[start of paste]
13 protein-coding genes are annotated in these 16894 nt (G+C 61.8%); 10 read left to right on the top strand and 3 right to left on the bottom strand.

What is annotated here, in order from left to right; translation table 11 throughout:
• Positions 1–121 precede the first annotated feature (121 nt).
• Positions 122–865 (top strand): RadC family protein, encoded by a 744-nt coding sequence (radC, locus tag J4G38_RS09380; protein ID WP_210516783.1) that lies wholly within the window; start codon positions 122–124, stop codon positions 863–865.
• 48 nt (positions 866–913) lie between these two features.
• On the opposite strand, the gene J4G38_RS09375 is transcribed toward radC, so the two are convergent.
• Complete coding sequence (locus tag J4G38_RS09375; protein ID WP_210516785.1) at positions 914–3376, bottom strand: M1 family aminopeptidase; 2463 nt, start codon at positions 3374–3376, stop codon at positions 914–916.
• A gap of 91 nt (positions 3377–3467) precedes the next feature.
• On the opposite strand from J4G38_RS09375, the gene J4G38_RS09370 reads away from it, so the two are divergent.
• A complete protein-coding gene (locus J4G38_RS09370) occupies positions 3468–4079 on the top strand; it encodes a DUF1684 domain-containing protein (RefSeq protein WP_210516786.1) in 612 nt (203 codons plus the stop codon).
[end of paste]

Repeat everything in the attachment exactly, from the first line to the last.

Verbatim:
13 protein-coding genes are annotated in these 16894 nt (G+C 61.8%); 10 read left to right on the top strand and 3 right to left on the bottom strand.

What is annotated here, in order from left to right; translation table 11 throughout:
• Positions 1–121 precede the first annotated feature (121 nt).
• Positions 122–865 (top strand): RadC family protein, encoded by a 744-nt coding sequence (radC, locus tag J4G38_RS09380; protein ID WP_210516783.1) that lies wholly within the window; start codon positions 122–124, stop codon positions 863–865.
• 48 nt (positions 866–913) lie between these two features.
• On the opposite strand, the gene J4G38_RS09375 is transcribed toward radC, so the two are convergent.
• Complete coding sequence (locus tag J4G38_RS09375; protein ID WP_210516785.1) at positions 914–3376, bottom strand: M1 family aminopeptidase; 2463 nt, start codon at positions 3374–3376, stop codon at positions 914–916.
• A gap of 91 nt (positions 3377–3467) precedes the next feature.
• On the opposite strand from J4G38_RS09375, the gene J4G38_RS09370 reads away from it, so the two are divergent.
• A complete protein-coding gene (locus J4G38_RS09370) occupies positions 3468–4079 on the top strand; it encodes a DUF1684 domain-containing protein (RefSeq protein WP_210516786.1) in 612 nt (203 codons plus the stop codon).